It’s Not About Me After All!
It’s been a full summer. June and July took me to some extraordinary places and the meeting of incredible people—many of whom have expanded my sense of family: a speaking tour in South Africa; the Dalai Lama’s 80th birthday celebration in LA; and Richard Rohr’s CONSPIRE conference, followed by board meetings at the CAC in Albuquerque.
Traveling for work is not my natural mode of operation. I’m a homebody. I like the comforts of what’s familiar and routine. So I’ve come to understand the call to travel for the purpose of my work with Gravity, as an act of service, a holy sacrifice, or a cheerful gift. I’m glad to give of myself in this way, but it requires more of me than my work at home (and makes it more difficult to post to my blog!).
Traveling to speak and teach takes me out of my comfort zone, which is challenging, but in a good way. It stretches not only my abilities by my spiritual sensibilities, causing me to grow; and subsequently expands my capacity to trust–trust in the God who is larger than my limitations and resistance.
When I travel for work, the gifts of discernment that are exercised one-on-one in spiritual direction work in Omaha, are challenged to be exercised on a larger scale—with groups and sometimes masses of people. When I’m challenged, I grow. If I have capacity for depth of presence and keen awareness in spiritual direction settings one-on-one, can I exercise those same gifts on a larger scale? When I say yes to an invitation of this nature, I’m saying yes to letting these gifts and capacities grow.
Likewise, my vulnerability toward caring about what others think of me is easier to manage in one-on-one or smaller settings at home. One the road, that vulnerability is magnified and put the test. Once again I am invited to trust God in greater degrees. Trust that I’m responding to a call, to a need. Trust that God will provide what’s needed for this more challenging endeavor.
And most importantly, I’m invited to let go of “I.” It’s not about me after all!
Freedom comes when we can finally let go of being the chief actor in the story of life.
You see, it’s when we get so preoccupied with “I” that we limit what’s possible.
How often have you been faced with a challenging opportunity and you go round and round in a conversation in your head about how you’re not up to the task? The ego is so very limiting.
Spiritual practice, in particular, Centering Prayer, has exposed my own egoic consciousness.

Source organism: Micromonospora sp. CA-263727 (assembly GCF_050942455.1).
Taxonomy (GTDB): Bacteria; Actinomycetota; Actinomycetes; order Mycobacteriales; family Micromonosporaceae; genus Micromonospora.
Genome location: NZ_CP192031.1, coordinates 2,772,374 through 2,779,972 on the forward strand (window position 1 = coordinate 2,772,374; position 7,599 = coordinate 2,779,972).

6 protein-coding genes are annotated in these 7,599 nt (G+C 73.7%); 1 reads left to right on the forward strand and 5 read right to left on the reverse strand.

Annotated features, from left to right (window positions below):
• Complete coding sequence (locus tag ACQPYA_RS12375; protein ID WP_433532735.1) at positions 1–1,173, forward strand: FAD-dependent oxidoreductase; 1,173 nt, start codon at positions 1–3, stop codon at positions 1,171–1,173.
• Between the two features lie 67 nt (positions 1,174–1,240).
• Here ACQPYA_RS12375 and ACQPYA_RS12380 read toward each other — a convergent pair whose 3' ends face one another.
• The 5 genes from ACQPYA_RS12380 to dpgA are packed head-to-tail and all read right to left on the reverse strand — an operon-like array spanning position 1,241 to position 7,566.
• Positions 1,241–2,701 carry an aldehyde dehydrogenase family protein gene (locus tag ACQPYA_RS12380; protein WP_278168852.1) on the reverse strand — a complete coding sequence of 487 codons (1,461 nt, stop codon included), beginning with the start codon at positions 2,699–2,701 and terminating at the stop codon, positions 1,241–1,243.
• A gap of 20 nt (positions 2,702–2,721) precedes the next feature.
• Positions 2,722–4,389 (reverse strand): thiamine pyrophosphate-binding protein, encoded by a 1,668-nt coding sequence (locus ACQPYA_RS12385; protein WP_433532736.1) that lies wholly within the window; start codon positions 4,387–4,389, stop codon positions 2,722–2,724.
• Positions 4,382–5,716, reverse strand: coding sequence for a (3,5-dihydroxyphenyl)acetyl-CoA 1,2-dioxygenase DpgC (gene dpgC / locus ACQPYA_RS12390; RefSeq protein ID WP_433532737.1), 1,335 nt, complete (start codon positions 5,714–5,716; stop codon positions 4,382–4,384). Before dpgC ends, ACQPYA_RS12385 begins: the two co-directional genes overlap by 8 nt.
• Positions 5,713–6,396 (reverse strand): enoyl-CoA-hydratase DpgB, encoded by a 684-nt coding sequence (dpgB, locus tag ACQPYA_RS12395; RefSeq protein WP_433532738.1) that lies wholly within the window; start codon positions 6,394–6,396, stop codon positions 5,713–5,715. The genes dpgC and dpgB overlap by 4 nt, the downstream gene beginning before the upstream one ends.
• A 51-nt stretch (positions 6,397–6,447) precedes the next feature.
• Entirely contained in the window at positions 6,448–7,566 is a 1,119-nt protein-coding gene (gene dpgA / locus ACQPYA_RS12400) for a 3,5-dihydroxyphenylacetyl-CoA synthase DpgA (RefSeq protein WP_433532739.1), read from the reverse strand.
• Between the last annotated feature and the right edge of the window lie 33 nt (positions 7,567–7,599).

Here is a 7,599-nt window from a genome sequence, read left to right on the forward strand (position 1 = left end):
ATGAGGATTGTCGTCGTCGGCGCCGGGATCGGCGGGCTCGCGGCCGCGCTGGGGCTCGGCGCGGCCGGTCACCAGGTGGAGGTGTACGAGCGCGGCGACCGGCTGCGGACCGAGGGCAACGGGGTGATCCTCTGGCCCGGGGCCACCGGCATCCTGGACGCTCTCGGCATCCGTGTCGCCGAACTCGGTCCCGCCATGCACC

Egoic consciousness is the “operating system” as Cynthia Bourgeault likes to call it, that is limited to subject-object awareness. There’s nothing wrong with it. It helps us live in linear time and space. But it’s limited. And unfortunately we tend to be addicted to it.
A practice like Centering Prayer helps us get unattached.
Over time, through Centering Prayer, I’ve developed some distance and detachment from subject-object awareness. In the space created by that distance and detachment there arises a greater field of perception—objectless or non-dual consciousness. It’s what is left when subject-object fixation drops away.
And why does this matter? Why is non-dual perception important? Oh! For so many reasons:
- When” I” am no longer the subject, comparing, separating, and judging the world around “me,” God actually becomes the subject.
- When God becomes the subject, “I” can more easily let go of control, melt into God, if you will.
- When “I” melt into God, the life of God flows more freely in and through me—it’s no longer damned up by my constant attention on self. (Life of God flowing through? Think fruit of the spirit: love, joy, peace, patience, kindness and self-control. Think compassion, forgiveness, peace and justice.)
- When “I” am no longer the center of my attention, my attention is held by something greater. This is the Ground of Being that we are all being held by and invited to participate in. It is the place of connection. It is the Kingdom of God, it is participation in the Life of Christ. It is freedom to live and move and have being in this free-flow experience we call life. It is deliciously marked by freedom from fear and anxiety, and freedom to be courageous and bold.
This is contemplative life at its best.
Essentially, non-dual consciousness is moving into union with God. I like how Bourgeault puts it: “What we’re talking about in Union is the collapsing of what caused separation in the first place.”
Contemplative spirituality is not about quiet, reflective, peaceful, simple living.
The contemplative is about a change of consciousness, awareness, perception.
Jesus described it as a regime change (Kingdom of God), a change of posture (“Unless you become like a child.”), and a rebirth (“Unless you are born again.”). The apostle Paul described it as a “spiritual revolution” and a “renewing of the mind.”
I am not changed and the world is not changed by doctrines, dogmas and belief systems that are dependent on subject-object awareness (egoic consciousness). Yes, these can be helpful in pointing us to God. But contemplative spirituality is what helps us enter into the very life, presence and being of God. And only the life of God, flowing through us can heal us and our world.
- What does your comfort zone look like? Describe it.
- When most recently were you invited out of your comfort zone? How did you resist? What messages were played in your head?
- If you said yes to going out of your comfort zone, what happened? How did you grow? What gifts, qualities or abilities were expanded in you?
- Do you have a regular contemplative prayer practice? If not, what’s holding you back?
*header image by pippalou at www.morguefile.com